Convenors: Jonathan Mair (email@example.com) and Nicholas Evans (firstname.lastname@example.org)
Recent years have seen a dramatic growth in the study of ethics among social anthropologists. Much of this growth has been due to the assimilation into anthropological thinking of virtue ethics building on two streams of theoretical work: that of Foucault, and that of virtue ethicists working in the Anglo-Saxon philosophical tradition. Proponents of the virtue-ethics approach in anthropology argue that a focus on self-cultivation as a process allows for sufficient attention to be paid to self-conscious reflection. Reflection and the freedom it entails, they argue, are essential aspects of ethical life that traditional social scientific approaches to ethics – Durkheimian approaches – simply ignore.
There appears to remain an area of ethical experience, however, that neither approach can easily accommodate. Since virtue ethics sees ethical judgment as the result of cultivation within a self-conscious ethical tradition, it can no more account for ethical judgment outside of or between traditions than the Durkheimian approach can. Yet history is full of situations in which multiple, self-conscious ethical traditions meet, and in which people try to judge each other, persuade each other, or draw lessons from each other across the borders that separate those traditions. These situations are what we call ‘speaking ethically across borders’, and this is the phenomenon that the conference will aim to explore.
In these situations, are people limited to using values with which they are already familiar to interpret and judge other values? Or can they genuinely learn from alternative ethical systems? If so, on what conditions does this process depend? Is the capacity for or disposition towards a cosmopolitan attitude to ethics itself a culturally specific norm or a virtue to be perfected, or is it a necessary aspect of ethical thought? Ethnographically speaking, how have people in fact used the intellectual resources provided by one ethical tradition to judge others? How have they sought to borrow from other traditions, or to persuade followers of other traditions to adopt novel values and practices? What meta-ethics have specific traditions proposed to govern the relationship of members of the tradition to the mores of other traditions?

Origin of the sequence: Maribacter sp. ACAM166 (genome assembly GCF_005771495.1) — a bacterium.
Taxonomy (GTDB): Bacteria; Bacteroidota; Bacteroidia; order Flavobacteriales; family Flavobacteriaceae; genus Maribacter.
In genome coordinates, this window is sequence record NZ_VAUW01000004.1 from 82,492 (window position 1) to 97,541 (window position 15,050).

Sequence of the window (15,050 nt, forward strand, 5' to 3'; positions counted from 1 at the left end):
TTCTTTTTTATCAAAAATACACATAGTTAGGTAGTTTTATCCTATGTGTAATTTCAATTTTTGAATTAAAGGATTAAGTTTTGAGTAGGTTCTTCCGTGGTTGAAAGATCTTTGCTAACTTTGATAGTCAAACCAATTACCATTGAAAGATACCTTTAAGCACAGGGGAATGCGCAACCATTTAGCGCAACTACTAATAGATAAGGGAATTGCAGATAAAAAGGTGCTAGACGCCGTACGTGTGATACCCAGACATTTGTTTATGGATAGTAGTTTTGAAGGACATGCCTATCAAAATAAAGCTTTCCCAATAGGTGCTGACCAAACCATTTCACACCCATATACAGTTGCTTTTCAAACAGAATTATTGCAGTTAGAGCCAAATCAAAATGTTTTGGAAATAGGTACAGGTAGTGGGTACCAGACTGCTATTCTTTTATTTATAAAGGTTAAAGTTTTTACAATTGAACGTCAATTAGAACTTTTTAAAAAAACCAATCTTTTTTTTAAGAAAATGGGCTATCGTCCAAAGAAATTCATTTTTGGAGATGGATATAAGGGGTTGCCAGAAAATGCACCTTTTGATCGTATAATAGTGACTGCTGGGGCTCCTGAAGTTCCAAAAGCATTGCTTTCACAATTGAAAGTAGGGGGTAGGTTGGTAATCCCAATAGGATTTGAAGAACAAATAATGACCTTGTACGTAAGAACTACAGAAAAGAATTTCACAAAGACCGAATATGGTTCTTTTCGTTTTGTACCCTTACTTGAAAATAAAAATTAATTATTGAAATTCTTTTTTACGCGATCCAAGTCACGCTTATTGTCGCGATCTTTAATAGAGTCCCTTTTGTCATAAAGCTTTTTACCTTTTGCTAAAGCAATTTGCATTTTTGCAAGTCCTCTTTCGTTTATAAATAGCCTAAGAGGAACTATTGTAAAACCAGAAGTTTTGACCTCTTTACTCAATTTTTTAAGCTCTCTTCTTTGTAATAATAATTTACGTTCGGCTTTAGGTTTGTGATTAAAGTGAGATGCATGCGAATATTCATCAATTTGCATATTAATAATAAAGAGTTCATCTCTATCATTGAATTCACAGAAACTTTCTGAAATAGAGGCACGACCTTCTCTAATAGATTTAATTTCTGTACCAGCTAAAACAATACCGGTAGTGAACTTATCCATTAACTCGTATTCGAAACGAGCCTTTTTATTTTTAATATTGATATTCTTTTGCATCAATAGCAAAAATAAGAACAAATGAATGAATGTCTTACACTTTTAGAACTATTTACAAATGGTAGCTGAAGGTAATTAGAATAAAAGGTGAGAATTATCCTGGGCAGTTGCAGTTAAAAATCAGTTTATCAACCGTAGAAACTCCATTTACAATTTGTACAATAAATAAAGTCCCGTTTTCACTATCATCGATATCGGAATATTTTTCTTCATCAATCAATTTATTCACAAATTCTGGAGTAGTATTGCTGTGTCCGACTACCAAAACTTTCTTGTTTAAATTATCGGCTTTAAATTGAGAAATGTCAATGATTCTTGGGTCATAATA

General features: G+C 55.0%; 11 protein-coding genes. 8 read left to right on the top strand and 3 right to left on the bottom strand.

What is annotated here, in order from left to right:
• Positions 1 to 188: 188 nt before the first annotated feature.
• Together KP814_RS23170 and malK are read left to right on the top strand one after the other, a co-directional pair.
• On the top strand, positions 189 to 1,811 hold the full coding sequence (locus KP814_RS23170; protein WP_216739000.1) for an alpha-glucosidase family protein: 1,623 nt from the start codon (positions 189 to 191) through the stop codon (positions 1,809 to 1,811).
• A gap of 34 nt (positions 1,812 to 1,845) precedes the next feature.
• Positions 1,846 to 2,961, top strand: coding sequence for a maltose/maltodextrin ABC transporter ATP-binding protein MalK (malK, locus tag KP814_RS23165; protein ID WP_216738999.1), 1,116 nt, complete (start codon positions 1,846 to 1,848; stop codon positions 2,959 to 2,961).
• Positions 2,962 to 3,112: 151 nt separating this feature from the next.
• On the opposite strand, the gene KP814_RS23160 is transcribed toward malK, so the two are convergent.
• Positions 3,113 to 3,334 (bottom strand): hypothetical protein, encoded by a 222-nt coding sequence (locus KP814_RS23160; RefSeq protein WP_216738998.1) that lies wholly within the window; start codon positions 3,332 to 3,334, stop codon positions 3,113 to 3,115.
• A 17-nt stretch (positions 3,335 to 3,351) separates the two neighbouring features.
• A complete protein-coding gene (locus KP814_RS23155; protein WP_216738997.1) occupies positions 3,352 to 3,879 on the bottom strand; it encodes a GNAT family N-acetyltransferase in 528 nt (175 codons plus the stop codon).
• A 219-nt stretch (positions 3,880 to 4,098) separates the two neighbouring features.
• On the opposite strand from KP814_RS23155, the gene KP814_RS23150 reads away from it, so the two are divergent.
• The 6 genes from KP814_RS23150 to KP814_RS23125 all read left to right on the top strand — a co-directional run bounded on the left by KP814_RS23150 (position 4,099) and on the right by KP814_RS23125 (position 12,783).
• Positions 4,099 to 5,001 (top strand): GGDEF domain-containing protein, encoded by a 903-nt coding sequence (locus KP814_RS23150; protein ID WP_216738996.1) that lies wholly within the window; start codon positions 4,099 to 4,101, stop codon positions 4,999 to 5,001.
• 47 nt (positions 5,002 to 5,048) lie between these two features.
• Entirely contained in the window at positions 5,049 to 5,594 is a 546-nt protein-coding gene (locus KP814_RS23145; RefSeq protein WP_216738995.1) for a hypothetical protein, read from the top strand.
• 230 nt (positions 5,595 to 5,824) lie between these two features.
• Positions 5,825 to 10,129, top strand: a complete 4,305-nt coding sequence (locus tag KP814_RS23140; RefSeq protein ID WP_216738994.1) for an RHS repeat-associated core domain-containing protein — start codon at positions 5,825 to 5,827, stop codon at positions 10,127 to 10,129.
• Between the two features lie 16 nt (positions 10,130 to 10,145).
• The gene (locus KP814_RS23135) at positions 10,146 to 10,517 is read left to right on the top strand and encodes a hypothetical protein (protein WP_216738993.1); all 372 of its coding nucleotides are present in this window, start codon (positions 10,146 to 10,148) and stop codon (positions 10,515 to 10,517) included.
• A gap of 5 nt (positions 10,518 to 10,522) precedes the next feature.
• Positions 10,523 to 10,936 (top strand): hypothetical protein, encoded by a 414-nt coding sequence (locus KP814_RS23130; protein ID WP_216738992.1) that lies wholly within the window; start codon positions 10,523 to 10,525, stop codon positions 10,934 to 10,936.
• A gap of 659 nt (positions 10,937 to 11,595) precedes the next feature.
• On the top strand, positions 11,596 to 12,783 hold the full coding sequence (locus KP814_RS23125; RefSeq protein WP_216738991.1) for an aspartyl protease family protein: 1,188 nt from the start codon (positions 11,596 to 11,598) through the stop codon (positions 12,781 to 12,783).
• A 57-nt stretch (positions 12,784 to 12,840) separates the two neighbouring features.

Sponsored by: Centre for Research in the Arts, Social Sciences and Humanities (CRASSH); The Division of Social Anthropology, University of Cambridge; St. John’s College, Cambridge; King’s College, Cambridge.
Here’s my review of Abby Day’s Believing in Belonging which appeared in last year’s edition of the Journal of Religion and Society. Though I didn’t quite buy the theoretical argument of the book, I thought the substantive work on people’s attitudes towards institutionalised religion, gods, ghosts and fate was fascinating.
The commentary on the census is also very useful. I referred to that aspect of the work in a previous post, where I questioned an evolutionary explanation of religion that relied on data from historical censuses.
The full text of the review follows, and a pdf version (post-print) is available here.
Review of Believing in Belonging by Abby Day
Religion and Society: Advances in Research, Volume 3, Number 1, 2012 , pp. 211-241(31)
Believing in Belonging is a study based mainly on a series of interviews conducted in the early 2000s in the north of England. Suspecting that sociological studies of religious affiliation were failing to capture something important, Day asked her interviewees instead about ‘belief’. In the substantive chapters she outlines the main issues that emerged from these conversations: community and identity, relations with kin, enduring relations with the dead, the operation of fate or providence, and the importance of morality.
As promised, here’s a post-print version of my Cultures of Belief article, which was published in Anthropological Theory.
The text is identical to the journal version, but the formatting is different — this is the version I’m allowed to distribute according to the publishing agreement. If you have access to the journal, for example through a library, you can see a prettier version here.